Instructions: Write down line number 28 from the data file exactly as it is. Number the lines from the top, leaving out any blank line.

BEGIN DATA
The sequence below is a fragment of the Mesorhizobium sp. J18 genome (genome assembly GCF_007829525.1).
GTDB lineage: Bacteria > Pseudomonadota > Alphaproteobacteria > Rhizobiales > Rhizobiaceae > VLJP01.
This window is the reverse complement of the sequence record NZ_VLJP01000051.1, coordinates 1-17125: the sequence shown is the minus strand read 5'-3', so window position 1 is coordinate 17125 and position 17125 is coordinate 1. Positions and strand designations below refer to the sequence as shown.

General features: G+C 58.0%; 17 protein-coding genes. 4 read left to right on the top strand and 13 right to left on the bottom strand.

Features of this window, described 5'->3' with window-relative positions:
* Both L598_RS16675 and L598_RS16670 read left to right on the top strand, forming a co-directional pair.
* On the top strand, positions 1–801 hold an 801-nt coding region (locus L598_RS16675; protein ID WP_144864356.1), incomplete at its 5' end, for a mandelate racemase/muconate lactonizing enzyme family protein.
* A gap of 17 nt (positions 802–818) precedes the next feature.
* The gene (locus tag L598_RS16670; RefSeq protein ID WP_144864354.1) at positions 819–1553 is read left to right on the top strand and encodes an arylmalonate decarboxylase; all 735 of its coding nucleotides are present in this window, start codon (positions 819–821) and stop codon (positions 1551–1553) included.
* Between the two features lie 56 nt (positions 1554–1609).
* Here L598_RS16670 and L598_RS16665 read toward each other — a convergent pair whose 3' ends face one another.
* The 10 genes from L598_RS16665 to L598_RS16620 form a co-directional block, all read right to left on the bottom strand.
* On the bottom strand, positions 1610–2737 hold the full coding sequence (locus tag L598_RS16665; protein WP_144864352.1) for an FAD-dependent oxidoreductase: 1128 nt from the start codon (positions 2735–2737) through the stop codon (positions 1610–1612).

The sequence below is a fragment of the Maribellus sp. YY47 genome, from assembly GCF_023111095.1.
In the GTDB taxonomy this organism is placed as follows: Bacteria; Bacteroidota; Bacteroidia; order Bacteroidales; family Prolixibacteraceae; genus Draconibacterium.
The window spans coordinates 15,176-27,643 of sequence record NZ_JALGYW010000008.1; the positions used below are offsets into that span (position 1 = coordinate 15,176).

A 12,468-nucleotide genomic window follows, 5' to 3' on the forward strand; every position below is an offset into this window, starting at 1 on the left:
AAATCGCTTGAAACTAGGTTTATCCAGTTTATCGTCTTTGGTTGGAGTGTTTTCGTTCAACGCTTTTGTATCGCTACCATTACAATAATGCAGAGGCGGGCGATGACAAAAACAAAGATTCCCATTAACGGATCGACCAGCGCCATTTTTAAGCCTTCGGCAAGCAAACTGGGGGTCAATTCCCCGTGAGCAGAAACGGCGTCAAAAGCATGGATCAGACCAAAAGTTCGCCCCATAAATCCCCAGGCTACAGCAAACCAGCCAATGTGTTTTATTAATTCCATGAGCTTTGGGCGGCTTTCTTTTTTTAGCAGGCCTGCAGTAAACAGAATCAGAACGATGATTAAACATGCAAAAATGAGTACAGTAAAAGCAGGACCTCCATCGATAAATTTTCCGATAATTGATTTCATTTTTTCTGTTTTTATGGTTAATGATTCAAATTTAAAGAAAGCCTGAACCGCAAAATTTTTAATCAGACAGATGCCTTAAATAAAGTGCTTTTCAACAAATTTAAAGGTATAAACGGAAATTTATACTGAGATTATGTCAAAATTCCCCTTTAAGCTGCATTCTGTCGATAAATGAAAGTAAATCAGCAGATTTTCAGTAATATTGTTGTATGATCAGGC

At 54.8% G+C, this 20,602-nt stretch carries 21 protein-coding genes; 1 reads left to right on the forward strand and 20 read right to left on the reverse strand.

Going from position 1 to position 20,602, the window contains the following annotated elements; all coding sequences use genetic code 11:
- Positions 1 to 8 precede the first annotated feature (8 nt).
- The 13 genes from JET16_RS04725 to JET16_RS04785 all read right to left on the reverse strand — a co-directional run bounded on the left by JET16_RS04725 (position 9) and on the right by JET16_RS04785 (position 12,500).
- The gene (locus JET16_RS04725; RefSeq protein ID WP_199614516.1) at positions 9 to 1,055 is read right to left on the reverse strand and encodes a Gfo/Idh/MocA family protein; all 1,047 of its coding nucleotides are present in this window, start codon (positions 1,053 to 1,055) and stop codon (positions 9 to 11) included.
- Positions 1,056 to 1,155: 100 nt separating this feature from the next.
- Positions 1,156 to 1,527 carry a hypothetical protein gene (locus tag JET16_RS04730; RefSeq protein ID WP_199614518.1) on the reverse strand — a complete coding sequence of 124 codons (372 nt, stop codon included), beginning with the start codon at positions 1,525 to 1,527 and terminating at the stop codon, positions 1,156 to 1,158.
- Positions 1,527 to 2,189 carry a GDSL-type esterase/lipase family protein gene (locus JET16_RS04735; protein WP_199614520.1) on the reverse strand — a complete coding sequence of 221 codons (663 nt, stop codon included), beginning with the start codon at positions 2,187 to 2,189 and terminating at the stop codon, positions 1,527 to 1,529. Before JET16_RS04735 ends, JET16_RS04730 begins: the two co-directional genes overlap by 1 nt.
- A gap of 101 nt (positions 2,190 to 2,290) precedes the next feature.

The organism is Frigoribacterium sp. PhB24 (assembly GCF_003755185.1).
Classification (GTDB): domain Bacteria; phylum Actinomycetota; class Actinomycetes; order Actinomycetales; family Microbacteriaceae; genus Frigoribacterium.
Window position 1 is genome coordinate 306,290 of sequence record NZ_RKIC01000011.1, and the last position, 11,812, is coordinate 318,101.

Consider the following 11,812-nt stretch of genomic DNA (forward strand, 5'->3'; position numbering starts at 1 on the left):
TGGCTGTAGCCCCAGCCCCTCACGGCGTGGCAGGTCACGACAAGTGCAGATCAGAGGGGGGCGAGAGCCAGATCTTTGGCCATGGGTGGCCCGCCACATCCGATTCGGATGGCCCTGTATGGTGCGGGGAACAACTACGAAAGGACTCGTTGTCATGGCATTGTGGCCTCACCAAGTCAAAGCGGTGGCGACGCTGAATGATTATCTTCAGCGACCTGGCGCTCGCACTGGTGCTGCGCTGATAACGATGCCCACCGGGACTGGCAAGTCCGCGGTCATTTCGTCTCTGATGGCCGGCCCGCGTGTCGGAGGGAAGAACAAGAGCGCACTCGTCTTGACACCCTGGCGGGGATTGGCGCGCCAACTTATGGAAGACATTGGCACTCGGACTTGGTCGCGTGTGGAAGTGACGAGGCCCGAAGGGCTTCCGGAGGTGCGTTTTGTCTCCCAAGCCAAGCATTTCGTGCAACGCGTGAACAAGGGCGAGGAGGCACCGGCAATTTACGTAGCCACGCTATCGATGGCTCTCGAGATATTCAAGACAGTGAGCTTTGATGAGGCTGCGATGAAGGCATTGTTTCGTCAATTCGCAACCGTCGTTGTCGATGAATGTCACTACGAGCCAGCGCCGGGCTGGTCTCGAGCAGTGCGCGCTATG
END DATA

The organism is Frigoribacterium sp. PhB24 (assembly GCF_003755185.1).